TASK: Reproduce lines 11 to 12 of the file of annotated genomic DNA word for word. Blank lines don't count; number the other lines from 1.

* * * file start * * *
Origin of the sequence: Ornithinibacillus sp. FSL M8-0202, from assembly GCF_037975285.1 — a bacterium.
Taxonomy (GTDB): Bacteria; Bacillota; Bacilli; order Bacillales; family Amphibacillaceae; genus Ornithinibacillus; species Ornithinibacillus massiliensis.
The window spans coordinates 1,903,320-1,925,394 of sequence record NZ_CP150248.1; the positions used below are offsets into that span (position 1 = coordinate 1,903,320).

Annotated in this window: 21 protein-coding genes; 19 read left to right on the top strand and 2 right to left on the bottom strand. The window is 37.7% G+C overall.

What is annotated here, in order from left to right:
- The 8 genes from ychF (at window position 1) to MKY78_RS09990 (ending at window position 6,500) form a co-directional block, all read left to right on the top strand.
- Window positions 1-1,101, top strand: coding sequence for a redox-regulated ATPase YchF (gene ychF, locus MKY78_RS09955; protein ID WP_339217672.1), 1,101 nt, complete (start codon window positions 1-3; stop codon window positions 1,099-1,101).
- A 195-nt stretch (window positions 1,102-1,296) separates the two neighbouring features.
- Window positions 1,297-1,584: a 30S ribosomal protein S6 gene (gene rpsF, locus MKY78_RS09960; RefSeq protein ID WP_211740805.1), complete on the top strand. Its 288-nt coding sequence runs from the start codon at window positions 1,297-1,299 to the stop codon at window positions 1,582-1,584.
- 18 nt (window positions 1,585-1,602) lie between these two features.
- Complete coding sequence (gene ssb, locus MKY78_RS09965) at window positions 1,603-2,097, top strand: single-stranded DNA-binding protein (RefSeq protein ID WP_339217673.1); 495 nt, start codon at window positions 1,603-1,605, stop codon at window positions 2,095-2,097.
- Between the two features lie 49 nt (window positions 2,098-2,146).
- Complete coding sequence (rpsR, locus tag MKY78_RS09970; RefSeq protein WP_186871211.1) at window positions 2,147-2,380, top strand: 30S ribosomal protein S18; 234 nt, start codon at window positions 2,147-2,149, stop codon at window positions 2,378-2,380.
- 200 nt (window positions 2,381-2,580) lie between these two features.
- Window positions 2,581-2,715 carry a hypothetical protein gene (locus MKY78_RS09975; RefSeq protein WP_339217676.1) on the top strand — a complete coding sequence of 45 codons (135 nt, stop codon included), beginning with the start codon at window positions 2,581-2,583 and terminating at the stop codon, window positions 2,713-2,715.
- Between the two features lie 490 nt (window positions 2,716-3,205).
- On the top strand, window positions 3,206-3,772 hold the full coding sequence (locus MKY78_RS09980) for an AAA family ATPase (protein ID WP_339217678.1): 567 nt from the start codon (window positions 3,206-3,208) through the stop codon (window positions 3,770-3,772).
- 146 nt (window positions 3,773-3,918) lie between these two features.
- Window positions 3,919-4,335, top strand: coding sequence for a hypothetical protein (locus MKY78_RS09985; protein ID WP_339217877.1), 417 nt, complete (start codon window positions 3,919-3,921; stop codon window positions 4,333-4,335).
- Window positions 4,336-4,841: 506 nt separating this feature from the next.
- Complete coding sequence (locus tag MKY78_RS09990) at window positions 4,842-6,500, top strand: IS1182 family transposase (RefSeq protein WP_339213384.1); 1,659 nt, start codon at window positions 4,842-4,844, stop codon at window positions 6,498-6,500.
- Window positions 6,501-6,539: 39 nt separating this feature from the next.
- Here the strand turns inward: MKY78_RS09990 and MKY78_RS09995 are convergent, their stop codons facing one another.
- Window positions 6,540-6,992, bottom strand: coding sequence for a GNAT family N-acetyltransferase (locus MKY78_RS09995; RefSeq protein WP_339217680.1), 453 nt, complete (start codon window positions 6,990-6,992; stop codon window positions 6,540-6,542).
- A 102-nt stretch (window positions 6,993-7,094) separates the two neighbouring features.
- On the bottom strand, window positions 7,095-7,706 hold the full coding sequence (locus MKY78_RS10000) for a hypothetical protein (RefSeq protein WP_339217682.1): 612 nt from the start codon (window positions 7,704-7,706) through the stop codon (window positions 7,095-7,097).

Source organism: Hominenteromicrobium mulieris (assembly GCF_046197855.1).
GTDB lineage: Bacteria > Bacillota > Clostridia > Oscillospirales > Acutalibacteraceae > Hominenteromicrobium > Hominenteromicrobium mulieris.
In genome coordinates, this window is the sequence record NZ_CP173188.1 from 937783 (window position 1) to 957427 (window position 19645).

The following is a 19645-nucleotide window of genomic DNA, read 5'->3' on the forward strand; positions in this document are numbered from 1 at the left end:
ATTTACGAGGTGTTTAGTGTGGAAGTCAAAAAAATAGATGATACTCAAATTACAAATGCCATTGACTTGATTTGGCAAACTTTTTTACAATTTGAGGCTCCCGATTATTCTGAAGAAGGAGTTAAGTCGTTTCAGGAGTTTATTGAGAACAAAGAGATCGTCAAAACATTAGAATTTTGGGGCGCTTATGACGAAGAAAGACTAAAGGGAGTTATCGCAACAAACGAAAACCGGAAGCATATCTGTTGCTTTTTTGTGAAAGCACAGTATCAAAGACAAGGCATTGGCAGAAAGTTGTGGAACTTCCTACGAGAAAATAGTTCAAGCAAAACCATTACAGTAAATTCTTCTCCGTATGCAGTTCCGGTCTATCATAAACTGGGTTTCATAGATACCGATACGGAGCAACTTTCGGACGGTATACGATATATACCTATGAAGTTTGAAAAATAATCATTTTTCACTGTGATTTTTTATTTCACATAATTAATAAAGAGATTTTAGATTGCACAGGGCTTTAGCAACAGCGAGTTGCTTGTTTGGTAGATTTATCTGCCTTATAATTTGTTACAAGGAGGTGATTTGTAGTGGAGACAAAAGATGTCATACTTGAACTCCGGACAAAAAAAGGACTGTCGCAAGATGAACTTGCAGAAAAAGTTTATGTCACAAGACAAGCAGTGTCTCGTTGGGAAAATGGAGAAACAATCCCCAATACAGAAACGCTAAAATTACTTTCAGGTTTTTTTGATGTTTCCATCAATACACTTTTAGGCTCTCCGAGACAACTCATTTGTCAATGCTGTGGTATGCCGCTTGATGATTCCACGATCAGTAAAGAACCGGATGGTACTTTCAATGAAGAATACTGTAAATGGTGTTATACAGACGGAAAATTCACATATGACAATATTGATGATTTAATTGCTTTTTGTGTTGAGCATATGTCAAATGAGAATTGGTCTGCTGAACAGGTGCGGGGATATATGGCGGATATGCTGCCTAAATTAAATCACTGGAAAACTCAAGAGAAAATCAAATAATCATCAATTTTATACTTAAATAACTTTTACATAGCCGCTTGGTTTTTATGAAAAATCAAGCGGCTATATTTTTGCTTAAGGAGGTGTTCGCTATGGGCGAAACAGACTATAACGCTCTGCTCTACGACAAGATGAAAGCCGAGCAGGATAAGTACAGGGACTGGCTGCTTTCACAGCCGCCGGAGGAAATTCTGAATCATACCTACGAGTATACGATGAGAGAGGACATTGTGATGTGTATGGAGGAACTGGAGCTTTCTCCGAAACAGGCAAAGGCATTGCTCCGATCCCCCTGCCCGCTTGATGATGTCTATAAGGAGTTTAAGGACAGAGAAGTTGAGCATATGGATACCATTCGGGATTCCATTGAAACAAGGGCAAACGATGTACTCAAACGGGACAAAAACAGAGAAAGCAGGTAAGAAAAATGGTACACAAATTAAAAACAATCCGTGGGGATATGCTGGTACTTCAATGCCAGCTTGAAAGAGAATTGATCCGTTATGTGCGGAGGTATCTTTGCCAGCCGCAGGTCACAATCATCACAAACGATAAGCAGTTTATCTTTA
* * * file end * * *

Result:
- Complete coding sequence (gene ssb, locus MKY78_RS09965) at window positions 1,603-2,097, top strand: single-stranded DNA-binding protein (RefSeq protein ID WP_339217673.1); 495 nt, start codon at window positions 1,603-1,605, stop codon at window positions 2,095-2,097.
- Between the two features lie 49 nt (window positions 2,098-2,146).